Although our rational minds were telling us that the alarm did not make sense, adrenaline was inevitably circulating. Conditioned fear is such a peculiar sensation. Freeze, fight or fly responses emerged together, at the same time that rationality gradually suppressed them. Our education was, in the end, the victorious opponent to the illogical. Soon we found ourselves finishing our Kona Coffee and looking at the majestic Diamond Head Crater in front of us. Honolulu continued to be awaken and warmed up while the sun brushed in yellow the slopes of the Koolau mountains. After 20 minutes, no nuclear blast occurred; it was 5 minutes overdue. At minute 38 an anti-alarm was sent “There is no missile threat or danger to the State of Hawaii. Repeat. False Alarm.”

The regrettable human error, or plain stupidity, will be part of the Hawaiian history. The wrong button was pushed; in reality, double clicked by a suboptimal employee abusing a computer mouse at times when the contest on who had the “much bigger nuclear button that works” was in the news. Hawaii might not have the biggest, but for sure now has the wrongest red switch. And more than one real war has been triggered in the past by a surreal, confusing event.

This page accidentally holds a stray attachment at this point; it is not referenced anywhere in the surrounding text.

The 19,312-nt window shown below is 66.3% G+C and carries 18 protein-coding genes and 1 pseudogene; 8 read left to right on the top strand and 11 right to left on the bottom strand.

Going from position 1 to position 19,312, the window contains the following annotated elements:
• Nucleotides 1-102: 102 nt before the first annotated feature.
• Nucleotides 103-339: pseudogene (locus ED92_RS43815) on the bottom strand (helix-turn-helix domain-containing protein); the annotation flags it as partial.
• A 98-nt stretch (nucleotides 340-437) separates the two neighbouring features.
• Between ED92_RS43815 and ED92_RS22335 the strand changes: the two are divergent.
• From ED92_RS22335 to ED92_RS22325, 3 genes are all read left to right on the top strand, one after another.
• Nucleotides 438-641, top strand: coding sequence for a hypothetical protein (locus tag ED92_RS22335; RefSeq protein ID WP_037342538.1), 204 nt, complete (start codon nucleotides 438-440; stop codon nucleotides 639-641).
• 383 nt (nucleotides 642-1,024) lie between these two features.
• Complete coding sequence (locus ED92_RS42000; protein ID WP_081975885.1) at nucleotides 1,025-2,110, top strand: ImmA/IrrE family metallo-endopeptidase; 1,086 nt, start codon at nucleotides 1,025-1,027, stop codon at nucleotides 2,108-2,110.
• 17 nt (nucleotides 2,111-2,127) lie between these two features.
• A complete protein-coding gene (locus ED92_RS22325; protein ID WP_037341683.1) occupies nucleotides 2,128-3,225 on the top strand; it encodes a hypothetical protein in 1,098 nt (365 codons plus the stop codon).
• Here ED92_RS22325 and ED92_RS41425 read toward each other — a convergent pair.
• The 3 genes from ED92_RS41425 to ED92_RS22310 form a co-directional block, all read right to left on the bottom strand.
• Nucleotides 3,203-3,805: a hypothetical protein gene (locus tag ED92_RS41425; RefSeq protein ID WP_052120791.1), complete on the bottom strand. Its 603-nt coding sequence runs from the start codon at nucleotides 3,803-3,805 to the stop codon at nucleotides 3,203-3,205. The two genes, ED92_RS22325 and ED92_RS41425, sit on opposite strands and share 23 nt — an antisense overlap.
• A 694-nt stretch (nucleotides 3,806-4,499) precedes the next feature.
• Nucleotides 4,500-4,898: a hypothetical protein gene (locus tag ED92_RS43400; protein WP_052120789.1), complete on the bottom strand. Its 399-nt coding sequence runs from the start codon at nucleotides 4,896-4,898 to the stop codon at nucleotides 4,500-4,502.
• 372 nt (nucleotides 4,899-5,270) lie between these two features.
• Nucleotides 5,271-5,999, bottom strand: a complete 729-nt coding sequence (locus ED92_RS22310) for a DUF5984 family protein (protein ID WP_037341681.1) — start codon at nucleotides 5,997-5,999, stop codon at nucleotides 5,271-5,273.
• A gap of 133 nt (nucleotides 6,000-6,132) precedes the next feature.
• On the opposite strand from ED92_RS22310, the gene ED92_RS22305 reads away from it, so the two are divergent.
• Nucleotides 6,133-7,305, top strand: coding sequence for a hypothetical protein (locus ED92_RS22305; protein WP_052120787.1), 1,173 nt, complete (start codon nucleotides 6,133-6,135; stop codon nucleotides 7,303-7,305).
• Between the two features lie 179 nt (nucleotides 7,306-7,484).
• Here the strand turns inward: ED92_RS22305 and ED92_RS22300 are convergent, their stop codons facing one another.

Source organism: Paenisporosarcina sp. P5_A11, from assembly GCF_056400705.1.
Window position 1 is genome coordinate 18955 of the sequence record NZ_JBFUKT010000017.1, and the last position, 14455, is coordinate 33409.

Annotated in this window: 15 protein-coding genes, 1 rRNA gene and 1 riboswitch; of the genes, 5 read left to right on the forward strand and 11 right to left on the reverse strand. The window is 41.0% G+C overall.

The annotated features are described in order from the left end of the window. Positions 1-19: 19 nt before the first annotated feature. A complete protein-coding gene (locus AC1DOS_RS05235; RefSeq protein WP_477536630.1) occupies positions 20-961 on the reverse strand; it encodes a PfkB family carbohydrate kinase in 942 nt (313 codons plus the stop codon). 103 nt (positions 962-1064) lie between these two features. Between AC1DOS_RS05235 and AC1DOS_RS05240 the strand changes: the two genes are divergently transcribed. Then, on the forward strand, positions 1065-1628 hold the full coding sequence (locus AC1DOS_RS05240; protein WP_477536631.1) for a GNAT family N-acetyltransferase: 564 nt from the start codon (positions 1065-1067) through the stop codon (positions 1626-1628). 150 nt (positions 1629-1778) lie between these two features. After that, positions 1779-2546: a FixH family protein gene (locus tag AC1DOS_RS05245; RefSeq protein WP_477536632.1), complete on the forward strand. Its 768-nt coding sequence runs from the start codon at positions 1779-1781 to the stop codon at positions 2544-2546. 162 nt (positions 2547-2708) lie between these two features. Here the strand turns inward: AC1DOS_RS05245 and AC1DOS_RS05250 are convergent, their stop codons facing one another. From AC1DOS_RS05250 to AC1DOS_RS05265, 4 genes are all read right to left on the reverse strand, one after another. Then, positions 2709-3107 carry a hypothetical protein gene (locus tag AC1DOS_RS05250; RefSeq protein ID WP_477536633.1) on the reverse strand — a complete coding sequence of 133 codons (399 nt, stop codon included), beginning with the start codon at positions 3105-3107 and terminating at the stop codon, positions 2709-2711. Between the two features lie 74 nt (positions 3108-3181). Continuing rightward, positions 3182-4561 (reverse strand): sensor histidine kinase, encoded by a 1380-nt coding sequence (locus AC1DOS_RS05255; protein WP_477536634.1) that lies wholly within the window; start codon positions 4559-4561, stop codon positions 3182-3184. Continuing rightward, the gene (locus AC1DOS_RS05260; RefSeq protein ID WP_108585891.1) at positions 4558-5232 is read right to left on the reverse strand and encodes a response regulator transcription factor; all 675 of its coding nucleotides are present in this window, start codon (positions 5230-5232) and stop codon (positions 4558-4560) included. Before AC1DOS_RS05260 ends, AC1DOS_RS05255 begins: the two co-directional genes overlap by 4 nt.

I have visited Oahu three times (2014, 2016 and 2018) and Hawaii on six occasions (Big Island 2012 and 2013, Oahu and Kauai 2014, Maui 2015, and Oahu 2016 and 2018), and written about it in Mauna Kea Telescopes to Sink in the Pacific, EvoLiteracy Update from Hawaii, and The Elegant Feral Chickens of Hawaii – Moa. This post is about my latest trip to the island of Oahu (first two weeks of January 2018), where the capital of Hawaii, Honolulu, is located. Readers might find similarities between previous posts and this one, particularly images of places I have visited before and reported about, but much of the material below is new.

Together with Avelina, we drove 801 miles (or 1282 kilometers) across Oahu (click on map to enlarge). This time, we concentrated on less driving and more on in situ hiking, landscape watching, bird watching, plant/wildflowers watching, coral-reef watching, visiting (historic monuments, museums, the University of Hawaii), and exploring (towns, cities, streets, particularly the non-touristic areas). We do not take vacations, but we travel with an academic mind to as many destinations as possible… to Explore Our Planet. We like islands and have reported for EvoLiteracy from the Galapagos (A, B) and Jamaica (C) in the past few years. Often, our cargo is heavy, this last time 200+ pounds of equipment (scuba, photography, books and field guides).

Enjoy the images, they speak for themselves (click on them for higher resolution); no particular order, except for the obvious beginning and end of the trip, Aloha.